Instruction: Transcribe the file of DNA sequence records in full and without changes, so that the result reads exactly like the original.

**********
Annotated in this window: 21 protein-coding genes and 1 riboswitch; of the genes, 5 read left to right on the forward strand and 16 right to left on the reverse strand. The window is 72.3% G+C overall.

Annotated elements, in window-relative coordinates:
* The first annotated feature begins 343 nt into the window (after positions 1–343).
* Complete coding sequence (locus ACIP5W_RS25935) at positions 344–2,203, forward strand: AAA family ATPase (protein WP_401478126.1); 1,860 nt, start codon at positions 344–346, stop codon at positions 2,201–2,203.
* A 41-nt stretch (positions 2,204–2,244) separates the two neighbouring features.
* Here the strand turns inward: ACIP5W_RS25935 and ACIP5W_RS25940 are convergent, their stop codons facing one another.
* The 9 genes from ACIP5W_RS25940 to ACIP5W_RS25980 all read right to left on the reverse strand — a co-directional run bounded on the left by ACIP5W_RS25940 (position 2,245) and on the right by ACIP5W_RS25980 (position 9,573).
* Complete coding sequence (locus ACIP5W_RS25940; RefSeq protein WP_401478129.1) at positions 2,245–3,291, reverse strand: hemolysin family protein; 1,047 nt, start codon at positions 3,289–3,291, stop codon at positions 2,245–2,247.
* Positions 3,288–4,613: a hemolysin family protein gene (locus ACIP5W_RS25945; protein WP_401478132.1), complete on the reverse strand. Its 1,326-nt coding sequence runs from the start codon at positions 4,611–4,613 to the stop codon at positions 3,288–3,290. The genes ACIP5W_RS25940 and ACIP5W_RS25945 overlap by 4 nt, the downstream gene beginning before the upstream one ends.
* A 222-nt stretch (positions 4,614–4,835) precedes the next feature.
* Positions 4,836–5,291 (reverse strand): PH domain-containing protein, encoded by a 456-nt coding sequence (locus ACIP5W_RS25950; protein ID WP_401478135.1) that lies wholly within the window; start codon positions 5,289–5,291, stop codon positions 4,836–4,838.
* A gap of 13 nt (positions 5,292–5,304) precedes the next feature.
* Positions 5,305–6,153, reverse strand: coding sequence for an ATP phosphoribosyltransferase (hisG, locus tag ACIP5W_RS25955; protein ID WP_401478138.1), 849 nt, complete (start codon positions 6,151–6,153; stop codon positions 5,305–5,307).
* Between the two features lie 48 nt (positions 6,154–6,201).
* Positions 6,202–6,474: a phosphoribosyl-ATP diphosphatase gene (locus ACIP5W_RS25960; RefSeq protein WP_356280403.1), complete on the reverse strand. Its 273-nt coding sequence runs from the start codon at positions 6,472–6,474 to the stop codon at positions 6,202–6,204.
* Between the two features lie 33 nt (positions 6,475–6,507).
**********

Annotated in this window: 21 protein-coding genes and 1 riboswitch; of the genes, 5 read left to right on the forward strand and 16 right to left on the reverse strand. The window is 72.3% G+C overall.

Annotated elements, in window-relative coordinates:
* The first annotated feature begins 343 nt into the window (after positions 1–343).
* Complete coding sequence (locus ACIP5W_RS25935) at positions 344–2,203, forward strand: AAA family ATPase (protein WP_401478126.1); 1,860 nt, start codon at positions 344–346, stop codon at positions 2,201–2,203.
* A 41-nt stretch (positions 2,204–2,244) separates the two neighbouring features.
* Here the strand turns inward: ACIP5W_RS25935 and ACIP5W_RS25940 are convergent, their stop codons facing one another.
* The 9 genes from ACIP5W_RS25940 to ACIP5W_RS25980 all read right to left on the reverse strand — a co-directional run bounded on the left by ACIP5W_RS25940 (position 2,245) and on the right by ACIP5W_RS25980 (position 9,573).
* Complete coding sequence (locus ACIP5W_RS25940; RefSeq protein WP_401478129.1) at positions 2,245–3,291, reverse strand: hemolysin family protein; 1,047 nt, start codon at positions 3,289–3,291, stop codon at positions 2,245–2,247.
* Positions 3,288–4,613: a hemolysin family protein gene (locus ACIP5W_RS25945; protein WP_401478132.1), complete on the reverse strand. Its 1,326-nt coding sequence runs from the start codon at positions 4,611–4,613 to the stop codon at positions 3,288–3,290. The genes ACIP5W_RS25940 and ACIP5W_RS25945 overlap by 4 nt, the downstream gene beginning before the upstream one ends.
* A 222-nt stretch (positions 4,614–4,835) precedes the next feature.
* Positions 4,836–5,291 (reverse strand): PH domain-containing protein, encoded by a 456-nt coding sequence (locus ACIP5W_RS25950; protein ID WP_401478135.1) that lies wholly within the window; start codon positions 5,289–5,291, stop codon positions 4,836–4,838.
* A gap of 13 nt (positions 5,292–5,304) precedes the next feature.
* Positions 5,305–6,153, reverse strand: coding sequence for an ATP phosphoribosyltransferase (hisG, locus tag ACIP5W_RS25955; protein ID WP_401478138.1), 849 nt, complete (start codon positions 6,151–6,153; stop codon positions 5,305–5,307).
* Between the two features lie 48 nt (positions 6,154–6,201).
* Positions 6,202–6,474: a phosphoribosyl-ATP diphosphatase gene (locus ACIP5W_RS25960; RefSeq protein WP_356280403.1), complete on the reverse strand. Its 273-nt coding sequence runs from the start codon at positions 6,472–6,474 to the stop codon at positions 6,202–6,204.
* Between the two features lie 33 nt (positions 6,475–6,507).